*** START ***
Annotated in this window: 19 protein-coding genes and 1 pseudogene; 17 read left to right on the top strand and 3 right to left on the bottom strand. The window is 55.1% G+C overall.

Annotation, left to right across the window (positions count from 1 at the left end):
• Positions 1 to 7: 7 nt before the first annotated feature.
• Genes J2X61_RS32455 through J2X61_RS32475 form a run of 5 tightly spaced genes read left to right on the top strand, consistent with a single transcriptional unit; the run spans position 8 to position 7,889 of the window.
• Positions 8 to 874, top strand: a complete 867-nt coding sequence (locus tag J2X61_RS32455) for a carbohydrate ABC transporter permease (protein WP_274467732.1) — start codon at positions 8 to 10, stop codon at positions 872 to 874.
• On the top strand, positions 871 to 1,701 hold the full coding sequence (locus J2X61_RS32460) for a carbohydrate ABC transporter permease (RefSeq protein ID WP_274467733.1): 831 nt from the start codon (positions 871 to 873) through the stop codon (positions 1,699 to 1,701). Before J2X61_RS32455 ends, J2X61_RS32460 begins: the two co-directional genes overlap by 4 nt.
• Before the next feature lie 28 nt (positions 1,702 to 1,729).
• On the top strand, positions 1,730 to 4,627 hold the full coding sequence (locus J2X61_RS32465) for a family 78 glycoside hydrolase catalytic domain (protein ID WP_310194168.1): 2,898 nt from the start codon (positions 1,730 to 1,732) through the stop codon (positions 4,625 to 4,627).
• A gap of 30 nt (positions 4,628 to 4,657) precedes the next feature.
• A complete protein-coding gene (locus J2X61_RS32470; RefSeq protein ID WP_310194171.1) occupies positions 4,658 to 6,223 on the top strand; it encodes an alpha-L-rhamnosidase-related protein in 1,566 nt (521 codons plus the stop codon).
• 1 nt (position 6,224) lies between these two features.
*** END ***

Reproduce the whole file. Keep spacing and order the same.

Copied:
Annotated in this window: 19 protein-coding genes and 1 pseudogene; 17 read left to right on the top strand and 3 right to left on the bottom strand. The window is 55.1% G+C overall.

Annotation, left to right across the window (positions count from 1 at the left end):
• Positions 1 to 7: 7 nt before the first annotated feature.
• Genes J2X61_RS32455 through J2X61_RS32475 form a run of 5 tightly spaced genes read left to right on the top strand, consistent with a single transcriptional unit; the run spans position 8 to position 7,889 of the window.
• Positions 8 to 874, top strand: a complete 867-nt coding sequence (locus tag J2X61_RS32455) for a carbohydrate ABC transporter permease (protein WP_274467732.1) — start codon at positions 8 to 10, stop codon at positions 872 to 874.
• On the top strand, positions 871 to 1,701 hold the full coding sequence (locus J2X61_RS32460) for a carbohydrate ABC transporter permease (RefSeq protein ID WP_274467733.1): 831 nt from the start codon (positions 871 to 873) through the stop codon (positions 1,699 to 1,701). Before J2X61_RS32455 ends, J2X61_RS32460 begins: the two co-directional genes overlap by 4 nt.
• Before the next feature lie 28 nt (positions 1,702 to 1,729).
• On the top strand, positions 1,730 to 4,627 hold the full coding sequence (locus J2X61_RS32465) for a family 78 glycoside hydrolase catalytic domain (protein ID WP_310194168.1): 2,898 nt from the start codon (positions 1,730 to 1,732) through the stop codon (positions 4,625 to 4,627).
• A gap of 30 nt (positions 4,628 to 4,657) precedes the next feature.
• A complete protein-coding gene (locus J2X61_RS32470; RefSeq protein ID WP_310194171.1) occupies positions 4,658 to 6,223 on the top strand; it encodes an alpha-L-rhamnosidase-related protein in 1,566 nt (521 codons plus the stop codon).
• 1 nt (position 6,224) lies between these two features.